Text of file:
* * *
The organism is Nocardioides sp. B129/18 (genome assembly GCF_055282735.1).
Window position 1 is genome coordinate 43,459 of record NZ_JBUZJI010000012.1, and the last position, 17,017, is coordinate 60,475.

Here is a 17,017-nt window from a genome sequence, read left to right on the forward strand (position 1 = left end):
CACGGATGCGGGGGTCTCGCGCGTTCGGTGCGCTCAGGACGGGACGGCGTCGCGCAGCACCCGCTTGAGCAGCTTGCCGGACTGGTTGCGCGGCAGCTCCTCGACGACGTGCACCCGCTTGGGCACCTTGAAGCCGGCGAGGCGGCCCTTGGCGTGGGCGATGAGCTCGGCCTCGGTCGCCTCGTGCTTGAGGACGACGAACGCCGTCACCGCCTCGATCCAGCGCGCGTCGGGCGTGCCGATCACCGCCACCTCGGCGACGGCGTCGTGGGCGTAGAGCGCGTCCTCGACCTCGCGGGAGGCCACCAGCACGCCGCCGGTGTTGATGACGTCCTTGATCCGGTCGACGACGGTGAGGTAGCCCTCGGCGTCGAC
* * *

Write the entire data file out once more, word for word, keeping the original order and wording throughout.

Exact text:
The organism is Nocardioides sp. B129/18 (genome assembly GCF_055282735.1).
Window position 1 is genome coordinate 43,459 of record NZ_JBUZJI010000012.1, and the last position, 17,017, is coordinate 60,475.

Here is a 17,017-nt window from a genome sequence, read left to right on the forward strand (position 1 = left end):
CACGGATGCGGGGGTCTCGCGCGTTCGGTGCGCTCAGGACGGGACGGCGTCGCGCAGCACCCGCTTGAGCAGCTTGCCGGACTGGTTGCGCGGCAGCTCCTCGACGACGTGCACCCGCTTGGGCACCTTGAAGCCGGCGAGGCGGCCCTTGGCGTGGGCGATGAGCTCGGCCTCGGTCGCCTCGTGCTTGAGGACGACGAACGCCGTCACCGCCTCGATCCAGCGCGCGTCGGGCGTGCCGATCACCGCCACCTCGGCGACGGCGTCGTGGGCGTAGAGCGCGTCCTCGACCTCGCGGGAGGCCACCAGCACGCCGCCGGTGTTGATGACGTCCTTGATCCGGTCGACGACGGTGAGGTAGCCCTCGGCGTCGAC